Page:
Is there a Covid-19 ESG test for company behaviour during the crisis?

Comgest's head of ESG reflects on company actions - from dividend cuts to community work - in response to the pandemic

Looking at companies using an ESG lens can be compared to a forensic scientist looking for additional clues that inform the larger picture. However, unlike a forensic scientist the results can often be open to interpretation and circumstance.

Intangible assets, of which culture is perhaps the most important, are vital considerations for the quality growth investor because they provide important clues about a company’s long-term sustainability but can be hard to assess. A crisis, such as the Covid-19 pandemic, can reveal a lot about a company’s culture but such insights can only be gleaned through a deep knowledge of a company and the context in which it operates. This means culture is not readily captured by standardised ESG scoring systems or through other data providers. Investors should take note of how companies behaved during the most of trying of times but need to always take all of the context into account.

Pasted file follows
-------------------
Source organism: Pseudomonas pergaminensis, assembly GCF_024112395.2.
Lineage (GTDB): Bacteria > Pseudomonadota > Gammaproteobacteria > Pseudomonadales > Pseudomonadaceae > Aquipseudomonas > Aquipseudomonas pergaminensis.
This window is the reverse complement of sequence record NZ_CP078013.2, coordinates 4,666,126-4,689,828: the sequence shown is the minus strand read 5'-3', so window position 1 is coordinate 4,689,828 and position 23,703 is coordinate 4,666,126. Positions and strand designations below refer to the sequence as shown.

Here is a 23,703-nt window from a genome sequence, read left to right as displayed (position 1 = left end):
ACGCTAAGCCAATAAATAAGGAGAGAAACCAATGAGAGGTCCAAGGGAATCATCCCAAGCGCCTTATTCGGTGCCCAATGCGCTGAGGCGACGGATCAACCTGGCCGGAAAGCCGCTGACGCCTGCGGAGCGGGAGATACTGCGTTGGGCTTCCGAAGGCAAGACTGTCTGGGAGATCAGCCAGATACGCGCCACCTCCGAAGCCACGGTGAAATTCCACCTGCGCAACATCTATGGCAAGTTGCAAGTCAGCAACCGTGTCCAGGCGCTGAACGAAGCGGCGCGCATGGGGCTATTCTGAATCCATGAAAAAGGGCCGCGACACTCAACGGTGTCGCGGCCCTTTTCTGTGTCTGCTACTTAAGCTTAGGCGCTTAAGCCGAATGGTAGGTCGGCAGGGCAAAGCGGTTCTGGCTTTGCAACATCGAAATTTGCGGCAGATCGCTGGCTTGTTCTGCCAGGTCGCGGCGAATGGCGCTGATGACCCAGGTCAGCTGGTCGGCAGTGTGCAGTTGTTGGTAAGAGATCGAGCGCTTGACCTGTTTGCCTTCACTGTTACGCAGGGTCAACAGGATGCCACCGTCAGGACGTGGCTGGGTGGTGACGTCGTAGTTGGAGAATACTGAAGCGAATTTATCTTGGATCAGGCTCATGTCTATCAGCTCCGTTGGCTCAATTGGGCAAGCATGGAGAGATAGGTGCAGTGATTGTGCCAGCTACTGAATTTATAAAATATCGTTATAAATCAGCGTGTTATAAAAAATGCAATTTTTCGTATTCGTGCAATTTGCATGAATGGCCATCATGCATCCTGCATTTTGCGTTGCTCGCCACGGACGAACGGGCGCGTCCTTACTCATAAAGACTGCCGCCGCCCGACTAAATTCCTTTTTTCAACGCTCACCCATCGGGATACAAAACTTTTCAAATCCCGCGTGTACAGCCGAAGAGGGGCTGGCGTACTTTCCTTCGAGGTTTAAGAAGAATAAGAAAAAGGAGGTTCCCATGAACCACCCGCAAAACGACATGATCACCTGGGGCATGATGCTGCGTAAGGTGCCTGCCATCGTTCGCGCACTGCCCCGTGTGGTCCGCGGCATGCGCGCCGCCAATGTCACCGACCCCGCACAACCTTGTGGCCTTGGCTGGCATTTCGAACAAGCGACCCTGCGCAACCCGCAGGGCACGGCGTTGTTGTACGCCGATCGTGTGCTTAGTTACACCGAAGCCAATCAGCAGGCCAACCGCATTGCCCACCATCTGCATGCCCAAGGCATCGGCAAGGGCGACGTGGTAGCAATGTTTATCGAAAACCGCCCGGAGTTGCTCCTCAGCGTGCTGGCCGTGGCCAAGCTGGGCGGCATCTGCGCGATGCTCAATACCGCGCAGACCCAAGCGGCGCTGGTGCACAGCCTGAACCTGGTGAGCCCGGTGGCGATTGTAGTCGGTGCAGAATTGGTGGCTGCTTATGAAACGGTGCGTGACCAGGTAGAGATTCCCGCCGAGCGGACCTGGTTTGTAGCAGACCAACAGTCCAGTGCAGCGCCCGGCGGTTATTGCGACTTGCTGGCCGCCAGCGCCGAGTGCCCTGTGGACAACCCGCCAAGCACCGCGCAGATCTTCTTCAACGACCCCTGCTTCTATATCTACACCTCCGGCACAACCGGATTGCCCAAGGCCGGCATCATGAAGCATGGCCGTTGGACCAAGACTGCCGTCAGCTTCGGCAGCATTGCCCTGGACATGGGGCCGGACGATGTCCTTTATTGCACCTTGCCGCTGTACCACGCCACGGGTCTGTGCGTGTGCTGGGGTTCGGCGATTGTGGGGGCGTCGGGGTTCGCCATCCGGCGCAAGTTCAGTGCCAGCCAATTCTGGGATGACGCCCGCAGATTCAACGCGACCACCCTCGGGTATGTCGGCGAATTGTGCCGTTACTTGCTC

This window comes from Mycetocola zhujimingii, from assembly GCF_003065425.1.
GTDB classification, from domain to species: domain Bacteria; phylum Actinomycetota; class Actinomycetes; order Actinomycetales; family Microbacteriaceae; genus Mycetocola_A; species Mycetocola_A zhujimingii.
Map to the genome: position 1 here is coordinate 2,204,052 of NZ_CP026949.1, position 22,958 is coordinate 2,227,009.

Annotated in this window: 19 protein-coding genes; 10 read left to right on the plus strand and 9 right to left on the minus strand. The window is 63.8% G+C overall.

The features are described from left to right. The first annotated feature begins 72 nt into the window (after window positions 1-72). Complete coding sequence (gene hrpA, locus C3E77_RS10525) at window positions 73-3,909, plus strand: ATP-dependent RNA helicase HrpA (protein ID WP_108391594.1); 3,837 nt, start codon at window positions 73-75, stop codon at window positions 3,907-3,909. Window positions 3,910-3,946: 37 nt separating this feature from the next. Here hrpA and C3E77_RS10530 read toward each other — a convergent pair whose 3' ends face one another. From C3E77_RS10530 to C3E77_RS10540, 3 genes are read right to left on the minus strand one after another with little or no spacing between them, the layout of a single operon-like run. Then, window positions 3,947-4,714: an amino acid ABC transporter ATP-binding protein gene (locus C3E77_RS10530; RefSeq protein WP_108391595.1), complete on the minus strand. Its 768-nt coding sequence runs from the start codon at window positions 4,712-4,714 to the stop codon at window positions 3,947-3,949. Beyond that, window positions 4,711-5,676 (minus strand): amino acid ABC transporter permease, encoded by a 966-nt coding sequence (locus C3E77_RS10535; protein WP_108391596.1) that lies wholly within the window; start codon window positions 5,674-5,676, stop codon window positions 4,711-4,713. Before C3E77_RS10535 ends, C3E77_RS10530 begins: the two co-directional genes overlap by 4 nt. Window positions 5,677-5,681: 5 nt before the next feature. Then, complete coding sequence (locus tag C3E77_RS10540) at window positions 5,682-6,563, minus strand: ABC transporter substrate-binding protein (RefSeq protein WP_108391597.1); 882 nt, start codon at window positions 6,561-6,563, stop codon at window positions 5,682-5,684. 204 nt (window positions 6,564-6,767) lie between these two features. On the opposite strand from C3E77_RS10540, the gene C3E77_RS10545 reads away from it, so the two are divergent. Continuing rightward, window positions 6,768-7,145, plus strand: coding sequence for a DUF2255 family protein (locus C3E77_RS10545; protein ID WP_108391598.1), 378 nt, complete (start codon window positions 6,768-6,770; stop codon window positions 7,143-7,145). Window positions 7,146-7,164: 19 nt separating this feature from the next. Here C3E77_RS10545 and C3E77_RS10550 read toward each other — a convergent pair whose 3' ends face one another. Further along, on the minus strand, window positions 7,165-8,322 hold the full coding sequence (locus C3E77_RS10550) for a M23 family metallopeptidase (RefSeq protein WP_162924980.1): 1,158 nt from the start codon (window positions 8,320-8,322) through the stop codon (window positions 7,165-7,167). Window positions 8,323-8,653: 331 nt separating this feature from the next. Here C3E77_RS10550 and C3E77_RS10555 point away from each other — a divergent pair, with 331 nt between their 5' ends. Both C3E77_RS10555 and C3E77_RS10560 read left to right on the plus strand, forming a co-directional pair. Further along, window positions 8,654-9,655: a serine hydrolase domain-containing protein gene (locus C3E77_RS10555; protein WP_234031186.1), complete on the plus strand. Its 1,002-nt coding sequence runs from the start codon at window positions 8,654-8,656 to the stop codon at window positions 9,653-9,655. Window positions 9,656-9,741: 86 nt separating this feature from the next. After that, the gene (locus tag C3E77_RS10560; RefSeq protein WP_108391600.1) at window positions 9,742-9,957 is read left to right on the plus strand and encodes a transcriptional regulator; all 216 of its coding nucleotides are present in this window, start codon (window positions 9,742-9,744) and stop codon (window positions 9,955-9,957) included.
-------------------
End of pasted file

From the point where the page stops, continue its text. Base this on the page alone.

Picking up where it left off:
In general, companies with positive, ethical cultures responded to the pandemic in ways that reinforced their relationship with key stakeholders and boosted their brand value, building up goodwill that will stand them in good stead over the next decade and beyond.

Each company is different but many quality growth companies in Europe did respond to Covid-19 in similar ways: they protected the jobs and incomes of employees, (sometimes without government subsidies), they supported the community through donations and they weighted financial sacrifices towards senior staff and shareholders rather than the general workforce.

However, there were nevertheless some notable differences between the approaches of companies. What some of these differences illustrate is the importance of always taking a holistic approach, founded on deep knowledge and an appreciation of context. Undue focus on one or two policies could mean an ESG analyst misses the wood for the trees.

Dividend policy is a good example. Companies maintaining payouts to shareholders during the crisis have been criticised and this policy can be taken as a sign that other stakeholders are less important. It can be a mistake to put too much emphasis on dividend policy though, performance needs to be looked at in the round.